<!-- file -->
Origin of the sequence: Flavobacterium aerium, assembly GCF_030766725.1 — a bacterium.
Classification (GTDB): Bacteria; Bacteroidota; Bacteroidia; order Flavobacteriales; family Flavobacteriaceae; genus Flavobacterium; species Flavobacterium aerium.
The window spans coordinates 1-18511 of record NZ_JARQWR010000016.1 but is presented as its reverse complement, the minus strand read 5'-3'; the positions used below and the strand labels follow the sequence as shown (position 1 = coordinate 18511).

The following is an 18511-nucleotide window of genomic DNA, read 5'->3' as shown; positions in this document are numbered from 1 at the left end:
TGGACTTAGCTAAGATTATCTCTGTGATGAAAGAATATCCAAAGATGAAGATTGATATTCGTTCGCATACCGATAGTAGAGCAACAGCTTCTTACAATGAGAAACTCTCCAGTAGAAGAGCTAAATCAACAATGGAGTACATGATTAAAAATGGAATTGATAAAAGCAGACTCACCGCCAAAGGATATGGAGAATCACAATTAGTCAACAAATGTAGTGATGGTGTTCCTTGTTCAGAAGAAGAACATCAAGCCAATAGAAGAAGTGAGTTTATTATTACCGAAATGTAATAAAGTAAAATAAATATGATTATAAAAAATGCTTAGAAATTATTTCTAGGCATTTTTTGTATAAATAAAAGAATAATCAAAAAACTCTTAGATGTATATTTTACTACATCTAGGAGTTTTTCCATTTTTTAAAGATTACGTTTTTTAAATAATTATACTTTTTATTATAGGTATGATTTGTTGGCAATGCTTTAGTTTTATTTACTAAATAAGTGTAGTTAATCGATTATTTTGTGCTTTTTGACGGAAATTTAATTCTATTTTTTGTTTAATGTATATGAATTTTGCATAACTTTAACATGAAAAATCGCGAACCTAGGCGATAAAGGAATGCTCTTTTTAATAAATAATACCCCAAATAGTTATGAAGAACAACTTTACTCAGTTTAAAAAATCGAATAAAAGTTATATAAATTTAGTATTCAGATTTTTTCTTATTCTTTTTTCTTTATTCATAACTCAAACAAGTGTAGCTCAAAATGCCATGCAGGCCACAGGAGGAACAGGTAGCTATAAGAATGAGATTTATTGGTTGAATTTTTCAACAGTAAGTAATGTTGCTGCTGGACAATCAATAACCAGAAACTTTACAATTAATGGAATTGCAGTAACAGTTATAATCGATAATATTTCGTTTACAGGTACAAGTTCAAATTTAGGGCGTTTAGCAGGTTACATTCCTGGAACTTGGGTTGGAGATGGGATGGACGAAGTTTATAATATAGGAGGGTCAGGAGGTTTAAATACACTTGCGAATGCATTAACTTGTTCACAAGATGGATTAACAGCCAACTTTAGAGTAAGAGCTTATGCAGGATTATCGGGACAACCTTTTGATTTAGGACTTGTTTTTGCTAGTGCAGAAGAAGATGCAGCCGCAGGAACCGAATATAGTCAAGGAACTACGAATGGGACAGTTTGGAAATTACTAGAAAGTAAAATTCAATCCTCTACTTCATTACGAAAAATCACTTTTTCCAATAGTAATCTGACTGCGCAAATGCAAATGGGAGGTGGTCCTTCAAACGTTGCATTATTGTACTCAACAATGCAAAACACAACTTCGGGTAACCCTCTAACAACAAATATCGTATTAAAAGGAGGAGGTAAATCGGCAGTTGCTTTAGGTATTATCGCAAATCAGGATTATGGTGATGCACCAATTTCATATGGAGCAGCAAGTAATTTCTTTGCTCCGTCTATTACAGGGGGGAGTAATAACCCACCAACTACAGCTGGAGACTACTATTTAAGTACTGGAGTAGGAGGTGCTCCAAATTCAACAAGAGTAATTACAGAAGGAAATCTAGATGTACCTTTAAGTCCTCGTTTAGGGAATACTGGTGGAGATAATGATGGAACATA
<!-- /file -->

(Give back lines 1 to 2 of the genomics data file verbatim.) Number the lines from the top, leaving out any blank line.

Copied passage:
Origin of the sequence: Flavobacterium aerium, assembly GCF_030766725.1 — a bacterium.
Classification (GTDB): Bacteria; Bacteroidota; Bacteroidia; order Flavobacteriales; family Flavobacteriaceae; genus Flavobacterium; species Flavobacterium aerium.